There’s an old saw about how the Air Force Academy got funding to build an airport. First, you build a school, spending all the money available on buildings and grounds, making a facility that will, in a 100 years or so, rival the ivy-covered walls of West Point. Then, with the coffers empty, you go to Congress asking, “How can we have an Air Force Academy without an airport?” Congress is shamed into borrowing the funds for a new and suitable airport. I don’t actually know if it happened that way, but it’s a good story, and set against the pseudo-crisis now arising in the debt limit situation, it’s perfectly plausible.
The Constitution empowers Congress, and only Congress, to authorize the government to borrow money in the name of the U.S. From the founding until 1917, Congress authorized each specific borrowing directly. In 1917, to finance the first World War, Congress changed the method by which the government could borrow money and established an aggregate limit on the amount of debt the government could obligate. The process followed today is for the government to spend whatever it wants, and for the Treasury Department to borrow automatically as much as it needs to satisfy the obligations, up to the debt limit.
After a series of financial crises of looming government shutdowns over an ever-increasing national debt, Congress in 2015 suspended the debt ceiling until March 15, 2017, when the debt ceiling was reimposed at the amount of the national debt as of that date, reported to be approximately $19.8 trillion.
The National Debt Clock gives the national debt at $19.9 trillion and rising at the rate of $1,250,000 per minute, now at $132.3 billion over the reimposed debt limit. Treasury Secretary Steven Mnuchin has written to Congress saying that the budget ceiling has been reached and he is taking “emergency measures” to temporarily defer certain payments pending yet another increase in the debt ceiling. The shut-down-the-government crisis isn’t here yet; it won’t raise its ugly head until late summer when the “emergency measures” are exhausted. Then, we will be witness to the same old argument — those inclined to spend without limit will accuse those who want to sustain the debt limit of irresponsible behavior, and vice versa, and the only losers will be the taxpayers.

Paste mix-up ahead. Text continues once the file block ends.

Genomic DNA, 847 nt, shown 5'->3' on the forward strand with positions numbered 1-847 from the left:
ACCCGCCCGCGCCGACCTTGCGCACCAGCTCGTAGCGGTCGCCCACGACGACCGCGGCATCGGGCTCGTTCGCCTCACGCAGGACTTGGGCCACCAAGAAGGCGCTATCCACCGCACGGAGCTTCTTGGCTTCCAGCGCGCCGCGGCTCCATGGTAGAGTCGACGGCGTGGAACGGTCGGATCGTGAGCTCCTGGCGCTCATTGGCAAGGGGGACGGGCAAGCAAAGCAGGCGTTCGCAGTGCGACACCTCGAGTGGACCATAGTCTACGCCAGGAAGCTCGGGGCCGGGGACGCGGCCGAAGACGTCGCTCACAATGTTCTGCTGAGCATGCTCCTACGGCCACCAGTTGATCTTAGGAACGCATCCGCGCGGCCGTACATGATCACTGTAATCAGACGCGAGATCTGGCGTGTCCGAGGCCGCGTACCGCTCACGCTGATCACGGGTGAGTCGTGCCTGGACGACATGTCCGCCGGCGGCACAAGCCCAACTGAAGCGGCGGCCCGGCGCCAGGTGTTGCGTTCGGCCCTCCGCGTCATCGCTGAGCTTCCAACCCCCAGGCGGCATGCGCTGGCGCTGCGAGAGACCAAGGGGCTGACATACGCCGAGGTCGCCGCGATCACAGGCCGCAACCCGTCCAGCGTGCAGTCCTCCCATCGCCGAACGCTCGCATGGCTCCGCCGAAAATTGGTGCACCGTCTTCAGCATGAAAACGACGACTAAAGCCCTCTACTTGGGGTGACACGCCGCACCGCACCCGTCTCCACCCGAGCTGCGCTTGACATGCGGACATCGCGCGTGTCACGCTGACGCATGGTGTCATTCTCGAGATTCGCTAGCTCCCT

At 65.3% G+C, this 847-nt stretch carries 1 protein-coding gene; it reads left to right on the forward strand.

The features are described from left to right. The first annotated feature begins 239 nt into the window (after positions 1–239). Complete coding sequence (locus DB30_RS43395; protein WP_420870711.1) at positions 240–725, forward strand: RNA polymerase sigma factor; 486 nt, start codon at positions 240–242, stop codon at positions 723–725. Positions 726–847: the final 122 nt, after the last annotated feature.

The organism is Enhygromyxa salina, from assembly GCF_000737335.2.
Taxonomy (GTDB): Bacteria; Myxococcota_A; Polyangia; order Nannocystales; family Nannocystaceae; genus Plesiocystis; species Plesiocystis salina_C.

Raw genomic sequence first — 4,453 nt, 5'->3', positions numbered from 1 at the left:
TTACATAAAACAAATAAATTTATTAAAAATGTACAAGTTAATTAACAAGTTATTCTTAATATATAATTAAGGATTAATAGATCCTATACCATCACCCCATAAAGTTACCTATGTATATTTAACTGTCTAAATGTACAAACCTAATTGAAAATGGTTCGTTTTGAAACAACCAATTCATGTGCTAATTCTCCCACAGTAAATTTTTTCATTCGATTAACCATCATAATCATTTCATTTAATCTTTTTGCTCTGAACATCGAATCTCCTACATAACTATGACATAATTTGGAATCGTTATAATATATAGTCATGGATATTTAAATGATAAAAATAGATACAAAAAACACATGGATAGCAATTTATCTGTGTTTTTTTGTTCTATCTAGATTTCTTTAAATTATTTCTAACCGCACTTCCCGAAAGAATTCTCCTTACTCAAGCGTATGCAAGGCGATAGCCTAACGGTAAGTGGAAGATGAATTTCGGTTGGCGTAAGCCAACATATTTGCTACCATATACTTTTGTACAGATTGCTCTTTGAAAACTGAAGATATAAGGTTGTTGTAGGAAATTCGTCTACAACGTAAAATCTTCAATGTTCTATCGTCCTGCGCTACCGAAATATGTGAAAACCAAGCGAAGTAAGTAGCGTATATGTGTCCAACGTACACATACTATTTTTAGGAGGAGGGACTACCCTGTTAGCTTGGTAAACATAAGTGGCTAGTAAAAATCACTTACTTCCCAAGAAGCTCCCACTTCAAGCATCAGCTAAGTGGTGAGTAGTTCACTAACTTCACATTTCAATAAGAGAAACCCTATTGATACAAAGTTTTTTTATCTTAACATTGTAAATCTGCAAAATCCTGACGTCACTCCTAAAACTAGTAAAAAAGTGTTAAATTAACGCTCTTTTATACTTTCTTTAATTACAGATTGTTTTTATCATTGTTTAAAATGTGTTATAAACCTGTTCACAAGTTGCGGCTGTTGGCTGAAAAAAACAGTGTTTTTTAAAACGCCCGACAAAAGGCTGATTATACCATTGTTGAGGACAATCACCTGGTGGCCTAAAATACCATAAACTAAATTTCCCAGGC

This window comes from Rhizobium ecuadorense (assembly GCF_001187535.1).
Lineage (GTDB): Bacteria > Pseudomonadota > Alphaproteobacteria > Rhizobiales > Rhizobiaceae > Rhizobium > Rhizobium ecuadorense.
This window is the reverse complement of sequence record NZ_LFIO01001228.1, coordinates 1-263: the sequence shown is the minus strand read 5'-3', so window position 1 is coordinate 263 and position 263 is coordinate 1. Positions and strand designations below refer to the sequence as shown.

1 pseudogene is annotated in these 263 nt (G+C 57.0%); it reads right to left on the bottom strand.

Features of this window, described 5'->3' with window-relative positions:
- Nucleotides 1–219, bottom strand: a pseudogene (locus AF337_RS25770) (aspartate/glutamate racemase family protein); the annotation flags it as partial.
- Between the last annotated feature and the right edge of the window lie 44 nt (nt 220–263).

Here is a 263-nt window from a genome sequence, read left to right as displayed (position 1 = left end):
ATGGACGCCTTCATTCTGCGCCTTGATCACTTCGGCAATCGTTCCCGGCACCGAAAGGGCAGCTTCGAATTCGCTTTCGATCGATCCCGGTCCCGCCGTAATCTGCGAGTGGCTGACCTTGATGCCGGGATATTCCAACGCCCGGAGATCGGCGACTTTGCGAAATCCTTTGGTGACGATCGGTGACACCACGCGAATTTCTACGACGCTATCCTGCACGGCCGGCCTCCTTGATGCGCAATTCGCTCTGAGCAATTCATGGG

The problem is that the debt limit is not a very effective method of limiting government spending, since it’s application is after the fact. If we are to reimpose fiscal restraint on a government that seems out of control, the restraint needs to come before the spending occurs, not when it’s time to pay the bill. We must wean ourselves away from the idea that there are no limits on what we can spend; in fact, there are limits, and if we are to restore and preserve the health of our country and our society, we must respect them.
The national debt limit should remain. Congress should establish a requirement whereby the Congressional Budget Office examines each major new proposal in Congress to determine if its implementation will likely violate the debt ceiling. If so, Congress must include in the proposal an appropriate increase in the debt ceiling and accept responsibility at that time. Further, major programs should be reviewed on an annual basis after implementation, and the actual results compared to projected results, with appropriate changes made in the debt ceiling or in the program itself based on this experience, either up or down. If this needs to be a constitutional amendment to have real teeth, then let’s do that.
Congress needs to do its job, which is to safeguard the health and well-being of the country and its people. To do that, it has to balance the desirability of any new proposal — social welfare, military, environmental, immigration or other — against the long-term ability of the country to sustain it. The time to do that is before the money is spent, not when the bill comes due.
William R. Compton is a resident of Bloomfield.